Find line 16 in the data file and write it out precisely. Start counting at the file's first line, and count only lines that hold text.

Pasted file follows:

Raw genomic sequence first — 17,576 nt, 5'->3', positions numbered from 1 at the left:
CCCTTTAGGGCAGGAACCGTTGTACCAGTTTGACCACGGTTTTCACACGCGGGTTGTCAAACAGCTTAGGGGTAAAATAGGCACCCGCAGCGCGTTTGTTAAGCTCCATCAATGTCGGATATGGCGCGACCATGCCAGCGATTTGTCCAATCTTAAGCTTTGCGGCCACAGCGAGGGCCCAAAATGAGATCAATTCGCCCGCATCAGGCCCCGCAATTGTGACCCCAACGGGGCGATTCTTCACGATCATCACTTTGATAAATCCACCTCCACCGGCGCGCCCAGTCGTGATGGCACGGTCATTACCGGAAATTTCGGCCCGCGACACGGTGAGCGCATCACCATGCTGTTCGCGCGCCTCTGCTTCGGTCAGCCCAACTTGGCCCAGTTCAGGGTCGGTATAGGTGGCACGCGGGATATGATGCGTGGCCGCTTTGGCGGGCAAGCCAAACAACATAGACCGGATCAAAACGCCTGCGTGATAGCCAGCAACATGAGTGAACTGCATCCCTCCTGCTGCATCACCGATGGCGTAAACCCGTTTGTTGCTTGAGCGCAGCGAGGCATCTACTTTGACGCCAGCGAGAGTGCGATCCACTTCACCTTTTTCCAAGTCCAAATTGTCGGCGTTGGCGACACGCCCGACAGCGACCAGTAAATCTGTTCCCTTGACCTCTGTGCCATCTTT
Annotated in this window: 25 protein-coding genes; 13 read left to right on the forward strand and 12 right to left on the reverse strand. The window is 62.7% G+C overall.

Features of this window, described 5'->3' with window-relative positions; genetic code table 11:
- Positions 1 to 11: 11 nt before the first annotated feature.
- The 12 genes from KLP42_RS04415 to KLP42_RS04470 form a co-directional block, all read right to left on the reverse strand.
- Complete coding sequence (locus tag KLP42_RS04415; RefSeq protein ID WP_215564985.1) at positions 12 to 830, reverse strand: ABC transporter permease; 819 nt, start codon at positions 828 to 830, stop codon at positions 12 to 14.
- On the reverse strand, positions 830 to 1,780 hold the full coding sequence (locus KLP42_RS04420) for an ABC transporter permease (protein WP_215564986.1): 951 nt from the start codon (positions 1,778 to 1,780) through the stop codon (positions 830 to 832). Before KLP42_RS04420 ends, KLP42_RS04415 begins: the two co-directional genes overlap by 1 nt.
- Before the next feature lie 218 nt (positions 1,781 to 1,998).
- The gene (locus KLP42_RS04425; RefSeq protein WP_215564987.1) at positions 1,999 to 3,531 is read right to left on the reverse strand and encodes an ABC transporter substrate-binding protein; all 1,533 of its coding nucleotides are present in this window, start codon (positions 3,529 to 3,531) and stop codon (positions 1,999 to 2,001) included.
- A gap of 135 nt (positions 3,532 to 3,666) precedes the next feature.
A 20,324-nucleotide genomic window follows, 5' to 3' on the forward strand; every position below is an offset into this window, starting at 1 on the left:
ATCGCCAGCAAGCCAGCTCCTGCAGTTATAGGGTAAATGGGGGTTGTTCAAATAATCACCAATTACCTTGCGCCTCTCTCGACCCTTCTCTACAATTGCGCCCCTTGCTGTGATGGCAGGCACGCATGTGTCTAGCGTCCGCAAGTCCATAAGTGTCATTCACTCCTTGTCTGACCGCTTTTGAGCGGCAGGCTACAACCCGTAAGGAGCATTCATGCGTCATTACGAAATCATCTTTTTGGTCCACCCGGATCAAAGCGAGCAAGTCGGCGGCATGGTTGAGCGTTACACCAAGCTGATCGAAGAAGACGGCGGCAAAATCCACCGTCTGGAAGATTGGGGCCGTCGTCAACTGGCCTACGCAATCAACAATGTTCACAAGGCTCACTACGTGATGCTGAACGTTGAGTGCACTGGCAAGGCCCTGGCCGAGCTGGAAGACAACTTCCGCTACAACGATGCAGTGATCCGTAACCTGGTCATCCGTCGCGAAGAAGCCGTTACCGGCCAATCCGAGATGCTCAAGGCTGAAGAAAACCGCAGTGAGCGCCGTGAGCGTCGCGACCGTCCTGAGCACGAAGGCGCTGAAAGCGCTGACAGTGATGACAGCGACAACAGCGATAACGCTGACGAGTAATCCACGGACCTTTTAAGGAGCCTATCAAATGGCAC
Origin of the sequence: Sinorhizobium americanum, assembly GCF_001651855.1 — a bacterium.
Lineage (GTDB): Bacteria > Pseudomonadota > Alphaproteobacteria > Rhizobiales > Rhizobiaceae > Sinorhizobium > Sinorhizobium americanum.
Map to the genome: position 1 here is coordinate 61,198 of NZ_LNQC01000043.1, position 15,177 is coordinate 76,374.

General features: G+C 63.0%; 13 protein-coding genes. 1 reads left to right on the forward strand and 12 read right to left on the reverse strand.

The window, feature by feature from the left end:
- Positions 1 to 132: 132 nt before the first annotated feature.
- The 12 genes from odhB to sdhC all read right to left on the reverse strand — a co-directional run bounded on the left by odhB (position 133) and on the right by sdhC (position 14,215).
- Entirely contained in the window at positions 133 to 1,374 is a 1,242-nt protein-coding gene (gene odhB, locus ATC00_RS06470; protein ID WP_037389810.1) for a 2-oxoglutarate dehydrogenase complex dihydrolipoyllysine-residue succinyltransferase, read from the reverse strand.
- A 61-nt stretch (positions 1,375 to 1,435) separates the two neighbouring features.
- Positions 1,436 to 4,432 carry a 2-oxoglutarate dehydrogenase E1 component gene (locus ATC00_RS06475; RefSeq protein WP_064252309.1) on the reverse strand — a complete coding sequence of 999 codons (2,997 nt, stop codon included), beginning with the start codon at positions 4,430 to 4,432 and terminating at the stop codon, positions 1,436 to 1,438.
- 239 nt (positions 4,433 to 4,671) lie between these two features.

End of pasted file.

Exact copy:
Map to the genome: position 1 here is coordinate 61,198 of NZ_LNQC01000043.1, position 15,177 is coordinate 76,374.